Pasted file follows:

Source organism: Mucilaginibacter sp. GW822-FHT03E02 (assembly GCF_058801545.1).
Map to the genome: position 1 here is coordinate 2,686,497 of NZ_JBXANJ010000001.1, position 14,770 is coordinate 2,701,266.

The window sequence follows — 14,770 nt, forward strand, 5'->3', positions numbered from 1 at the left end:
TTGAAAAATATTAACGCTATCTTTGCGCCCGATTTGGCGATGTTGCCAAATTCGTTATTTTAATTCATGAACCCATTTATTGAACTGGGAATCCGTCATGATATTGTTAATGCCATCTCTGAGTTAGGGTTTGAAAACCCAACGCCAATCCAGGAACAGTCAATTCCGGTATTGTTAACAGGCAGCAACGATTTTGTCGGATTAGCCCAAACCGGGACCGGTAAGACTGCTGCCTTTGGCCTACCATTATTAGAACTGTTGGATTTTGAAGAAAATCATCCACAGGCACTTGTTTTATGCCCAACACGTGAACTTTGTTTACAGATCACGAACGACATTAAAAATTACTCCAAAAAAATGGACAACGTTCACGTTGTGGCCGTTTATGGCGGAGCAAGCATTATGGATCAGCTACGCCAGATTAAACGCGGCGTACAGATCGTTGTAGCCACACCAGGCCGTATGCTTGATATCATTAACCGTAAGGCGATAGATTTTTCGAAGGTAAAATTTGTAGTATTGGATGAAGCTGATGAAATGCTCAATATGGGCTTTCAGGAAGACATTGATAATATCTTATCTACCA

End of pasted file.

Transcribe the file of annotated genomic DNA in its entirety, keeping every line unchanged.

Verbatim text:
Source organism: Mucilaginibacter sp. GW822-FHT03E02 (assembly GCF_058801545.1).
Map to the genome: position 1 here is coordinate 2,686,497 of NZ_JBXANJ010000001.1, position 14,770 is coordinate 2,701,266.

The window sequence follows — 14,770 nt, forward strand, 5'->3', positions numbered from 1 at the left end:
TTGAAAAATATTAACGCTATCTTTGCGCCCGATTTGGCGATGTTGCCAAATTCGTTATTTTAATTCATGAACCCATTTATTGAACTGGGAATCCGTCATGATATTGTTAATGCCATCTCTGAGTTAGGGTTTGAAAACCCAACGCCAATCCAGGAACAGTCAATTCCGGTATTGTTAACAGGCAGCAACGATTTTGTCGGATTAGCCCAAACCGGGACCGGTAAGACTGCTGCCTTTGGCCTACCATTATTAGAACTGTTGGATTTTGAAGAAAATCATCCACAGGCACTTGTTTTATGCCCAACACGTGAACTTTGTTTACAGATCACGAACGACATTAAAAATTACTCCAAAAAAATGGACAACGTTCACGTTGTGGCCGTTTATGGCGGAGCAAGCATTATGGATCAGCTACGCCAGATTAAACGCGGCGTACAGATCGTTGTAGCCACACCAGGCCGTATGCTTGATATCATTAACCGTAAGGCGATAGATTTTTCGAAGGTAAAATTTGTAGTATTGGATGAAGCTGATGAAATGCTCAATATGGGCTTTCAGGAAGACATTGATAATATCTTATCTACCA